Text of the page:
Filmmaker flashbacks: Increasingly, it's the marketing of movies that tips the boxoffice scales one way or the other. While it helps to have a film of high quality, tickets don't get sold unless moviegoers are persuaded to show up at the boxoffice.

"With competition in the marketplace already fierce during the summer and holiday seasons and with spring and fall now developing into lucrative and, therefore, highly competitive periods as well, it's more difficult than ever for marketers to make their messages stand out from the clutter and get across to moviegoers. No wonder Hollywood is busy trying to find new ways to market its product.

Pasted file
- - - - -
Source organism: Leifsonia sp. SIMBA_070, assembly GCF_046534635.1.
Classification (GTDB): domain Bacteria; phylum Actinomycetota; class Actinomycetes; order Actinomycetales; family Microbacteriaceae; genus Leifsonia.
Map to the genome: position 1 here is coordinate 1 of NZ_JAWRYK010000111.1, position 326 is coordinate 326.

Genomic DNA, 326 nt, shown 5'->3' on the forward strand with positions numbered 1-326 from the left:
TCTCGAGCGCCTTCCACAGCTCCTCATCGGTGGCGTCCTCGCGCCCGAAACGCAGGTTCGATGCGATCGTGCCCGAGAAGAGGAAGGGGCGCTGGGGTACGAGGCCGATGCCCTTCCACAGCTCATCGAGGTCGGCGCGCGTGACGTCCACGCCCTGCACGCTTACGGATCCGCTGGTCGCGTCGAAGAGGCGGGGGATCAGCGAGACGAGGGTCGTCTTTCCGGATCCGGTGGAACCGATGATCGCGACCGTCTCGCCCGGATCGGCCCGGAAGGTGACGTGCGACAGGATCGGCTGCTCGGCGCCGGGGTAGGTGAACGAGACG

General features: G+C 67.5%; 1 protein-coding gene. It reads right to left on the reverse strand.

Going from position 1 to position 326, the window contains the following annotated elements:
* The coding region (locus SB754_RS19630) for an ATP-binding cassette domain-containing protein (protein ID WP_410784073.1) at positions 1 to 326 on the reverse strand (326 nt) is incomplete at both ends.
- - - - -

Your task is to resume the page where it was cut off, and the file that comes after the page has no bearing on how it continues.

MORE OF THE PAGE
"Along those lines, several studios have recently been experimenting with direct mail. 20th Century Fox launched 'Miller's Crossing' in New York with a limited regional mailing of a beautifully produced four-color brochure about the film. On a larger scale, Warner Bros. is using direct mail on behalf of 'Memphis Belle' to send $1 discount postcards to 700,000 people ... As a unit of Time Warner, Warners was able to put together a direct mail list for 'Memphis,' a film set during World War II, by going through lists of people who had previously bought Time Life books or home videos dealing with World War II themes...

"At a time when network television's audience share is declining and media costs in general are escalating, Hollywood stands to benefit from developing innovative alternative marketing channels..."

Martin Grove hosts movie coverage on the broadband television channel www.UpdateHollywood.com.